that was me ..... I passed classes I only showed up for once a week because the teachers knew I knew the subject better than what they were teaching ...

I was reading UCLA world history textbooks in the 6th grade and for mt 7th-grade ss class I wrote a report on popular courtesans in the roman empire ..... and how they influenced decisions .... needless to say, I passed and a conversation with mom who barley passed school at all .... and she shrugged and said he's smarter than me what am I supposed to do ..... it wasn't the first or last time she'd have such meetings either
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Old 01-25-2020, 03:52 AM
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I think all you really need to do is keep them motivated, and give then opportunities for self realization. I'm ASD, so all my life, I just treated all kids as they were gifted. Give them plenty to pick, and they'll set their own limit. When my son was 6, I made a set of Chinese flash cards and he learned 50 characters in a day. That's not gifted, even dull Chinese children do that. It's motivation and opportunity.

Teach them by example that being smart is fun.
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Old 01-25-2020, 04:11 AM
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My father was a smart motivated guy from whom I inherited many faults and few virtues. According to my mother, he was jealous of me.
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... I think it helps if the kid doesn't realize he or she is gifted, and just thinks that what he does is normal.
I took a California standard test in 3rd grade. My mother got an excited call: "Your son got the highest score we've ever seen in this school district. I'm not supposed to tell you that, and Whatever you do, Don't tell Septie!" My mother told me as soon as she hung up the phone.

I don't know if it mattered. I already knew my 3rd-grade teacher was an ignoramus, e.g. when she pointed to a Mercator-projection map and said that Greenland should be called a continent, and Australia an island.
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Old 01-25-2020, 09:59 AM
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It would have been nice if someone had told me I was a gifted child. When the school gave me an IQ test in first grade and told my mother I scored 148(!), her response was "Oh, she must have guessed lucky." She refused to let them double promote me, and insisted I wasn't that smart.

To paraphrase Torey Hayden: We realize a child with an IQ of 52. is exceptional. We don't realize that a child with an IQ of 148 is just as exceptional.
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Old 01-25-2020, 10:26 AM
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My brother and I were both considered gifted as kids. My mother was also a special education teacher for about 15 years before switching to regular education.

She says hands down that dealing with us was far tougher than any of the special ed children, mostly because their challenges were relatively static, while we were always into everything, and always coming up with new and inventive ways to get into mischief that she'd never have anticipated. (one example is that in third grade, I was enterprising enough to get a Conan the Barbarian graphic novel with some topless women, and then took it to school, and charged the other boys a dime a pop to trace them. Mom never saw that one coming!)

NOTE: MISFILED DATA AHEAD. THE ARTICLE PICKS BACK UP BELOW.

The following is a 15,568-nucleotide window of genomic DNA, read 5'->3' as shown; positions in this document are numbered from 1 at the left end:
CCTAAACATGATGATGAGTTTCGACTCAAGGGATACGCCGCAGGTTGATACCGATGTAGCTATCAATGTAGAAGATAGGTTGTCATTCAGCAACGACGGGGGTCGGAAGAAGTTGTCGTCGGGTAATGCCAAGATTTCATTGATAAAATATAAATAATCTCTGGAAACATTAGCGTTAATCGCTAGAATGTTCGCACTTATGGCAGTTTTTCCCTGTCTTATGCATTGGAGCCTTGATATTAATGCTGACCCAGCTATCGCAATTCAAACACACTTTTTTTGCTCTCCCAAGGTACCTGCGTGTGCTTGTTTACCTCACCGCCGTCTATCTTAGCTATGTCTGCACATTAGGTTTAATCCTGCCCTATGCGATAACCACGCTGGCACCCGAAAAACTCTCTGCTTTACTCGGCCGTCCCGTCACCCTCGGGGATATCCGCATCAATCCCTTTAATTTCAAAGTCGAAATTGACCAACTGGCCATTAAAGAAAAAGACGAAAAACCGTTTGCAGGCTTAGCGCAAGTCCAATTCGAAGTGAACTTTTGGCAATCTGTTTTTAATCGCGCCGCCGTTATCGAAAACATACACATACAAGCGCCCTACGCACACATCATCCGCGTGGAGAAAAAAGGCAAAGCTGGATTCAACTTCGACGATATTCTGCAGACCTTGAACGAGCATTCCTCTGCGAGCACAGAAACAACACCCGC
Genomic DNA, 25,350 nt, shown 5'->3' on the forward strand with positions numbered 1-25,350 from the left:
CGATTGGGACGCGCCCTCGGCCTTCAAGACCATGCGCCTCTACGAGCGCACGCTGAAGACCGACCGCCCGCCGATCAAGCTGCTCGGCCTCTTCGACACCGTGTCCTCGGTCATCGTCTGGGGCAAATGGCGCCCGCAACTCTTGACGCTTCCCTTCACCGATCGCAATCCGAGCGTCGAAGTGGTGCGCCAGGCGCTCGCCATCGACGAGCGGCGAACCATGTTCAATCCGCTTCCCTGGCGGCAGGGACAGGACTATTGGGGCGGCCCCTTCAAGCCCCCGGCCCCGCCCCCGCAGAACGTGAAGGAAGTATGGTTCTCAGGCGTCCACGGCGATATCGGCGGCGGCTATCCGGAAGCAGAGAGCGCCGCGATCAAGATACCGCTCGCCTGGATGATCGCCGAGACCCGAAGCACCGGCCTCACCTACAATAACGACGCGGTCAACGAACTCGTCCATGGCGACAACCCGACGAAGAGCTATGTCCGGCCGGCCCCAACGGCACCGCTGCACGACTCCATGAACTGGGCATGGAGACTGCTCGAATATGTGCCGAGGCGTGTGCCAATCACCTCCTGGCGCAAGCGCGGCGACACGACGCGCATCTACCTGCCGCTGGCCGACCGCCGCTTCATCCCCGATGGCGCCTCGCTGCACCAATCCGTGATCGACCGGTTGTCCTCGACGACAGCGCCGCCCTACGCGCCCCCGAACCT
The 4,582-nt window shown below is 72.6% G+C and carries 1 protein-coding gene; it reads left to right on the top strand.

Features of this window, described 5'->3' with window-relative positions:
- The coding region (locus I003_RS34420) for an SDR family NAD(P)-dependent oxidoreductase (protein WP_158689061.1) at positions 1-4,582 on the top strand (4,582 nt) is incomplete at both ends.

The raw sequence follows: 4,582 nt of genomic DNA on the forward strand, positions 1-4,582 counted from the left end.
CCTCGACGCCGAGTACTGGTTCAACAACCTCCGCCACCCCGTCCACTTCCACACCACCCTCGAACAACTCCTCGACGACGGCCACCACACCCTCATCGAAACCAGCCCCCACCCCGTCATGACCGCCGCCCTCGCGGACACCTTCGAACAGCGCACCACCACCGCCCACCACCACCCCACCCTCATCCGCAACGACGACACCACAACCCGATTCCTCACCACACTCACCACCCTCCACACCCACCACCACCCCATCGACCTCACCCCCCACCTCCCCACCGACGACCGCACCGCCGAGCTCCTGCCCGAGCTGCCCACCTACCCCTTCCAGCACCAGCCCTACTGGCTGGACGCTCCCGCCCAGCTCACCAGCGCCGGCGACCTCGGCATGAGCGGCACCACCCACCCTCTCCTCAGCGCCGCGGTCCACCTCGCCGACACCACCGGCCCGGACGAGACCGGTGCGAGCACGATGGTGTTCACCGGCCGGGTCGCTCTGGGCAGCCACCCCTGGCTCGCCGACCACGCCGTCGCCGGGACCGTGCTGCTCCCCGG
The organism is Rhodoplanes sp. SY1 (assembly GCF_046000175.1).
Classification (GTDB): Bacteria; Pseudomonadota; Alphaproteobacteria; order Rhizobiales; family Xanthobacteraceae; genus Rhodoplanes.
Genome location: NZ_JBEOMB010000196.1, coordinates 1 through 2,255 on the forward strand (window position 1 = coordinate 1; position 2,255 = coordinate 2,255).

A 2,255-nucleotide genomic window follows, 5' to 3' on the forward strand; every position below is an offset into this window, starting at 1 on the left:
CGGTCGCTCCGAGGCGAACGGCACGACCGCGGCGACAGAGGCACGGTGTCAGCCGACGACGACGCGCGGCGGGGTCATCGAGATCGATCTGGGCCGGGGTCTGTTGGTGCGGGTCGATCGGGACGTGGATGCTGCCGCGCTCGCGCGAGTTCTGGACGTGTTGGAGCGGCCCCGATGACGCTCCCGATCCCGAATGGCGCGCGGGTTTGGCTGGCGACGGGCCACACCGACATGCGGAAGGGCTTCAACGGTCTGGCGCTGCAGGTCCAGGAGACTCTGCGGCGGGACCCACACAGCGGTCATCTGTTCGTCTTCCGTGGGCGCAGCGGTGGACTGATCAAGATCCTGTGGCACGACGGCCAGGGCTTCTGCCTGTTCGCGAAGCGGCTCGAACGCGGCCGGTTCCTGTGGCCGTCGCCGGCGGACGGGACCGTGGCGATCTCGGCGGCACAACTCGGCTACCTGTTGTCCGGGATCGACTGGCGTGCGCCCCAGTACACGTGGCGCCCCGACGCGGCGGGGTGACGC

Fistbump.
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Old 01-25-2020, 11:06 AM
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Also - consider what you consider the standard/goal. Quite often, it seems as tho people expect that a "gifted" child maximize their potential. It can be very challenging to have ANY kid maximize their potential. The "cushion" available to the gifted child is, even if they fall far short of what they MIGHT achieve, they still have sufficient skills and brain power to do all manner of jobs. At least in terms of earning potential and job availability, it is far easier to be smart than stupid.
There's very little correlation between IQ and holding a high-paying job.
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Old 01-25-2020, 11:40 AM
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There's very little correlation between IQ and holding a high-paying job.
There appears to be a moderate correlation between IQ and job performance. But we should not generalize too much from this.


I'm not a psychologist, but I'm guessing that IQ correlates with job performance/success only to a certain point, after which there are diminishing returns. Like, I would not expect someone with an IQ of 80 to be the IT department head. Maybe the owner of the company, but not the person who had to demonstrate some modicum of talent to be hired and to rise through the ranks.

But I would not expect to find much difference professionally between the employee who has an IQ of 110 and the one with an IQ of 140, all other things about them being equal. I mean, the managers in my workplace are all pretty smart. But I would not say any of them are intellectual stand-outs. Some have great vision and have wonderful ideas and can sell those ideas very effectively. But in general they only have to be good at enduring the stress of cat-herding, which does not require a high IQ. It has been my experience that brainiacs tend to stay among the rank and file. These folks may be more indispensible than their less cerebral coworkers and thus have salaries that reflect this value. But the latter are probably more inclined to go into management. So it's all a wash.
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Old 01-25-2020, 02:22 PM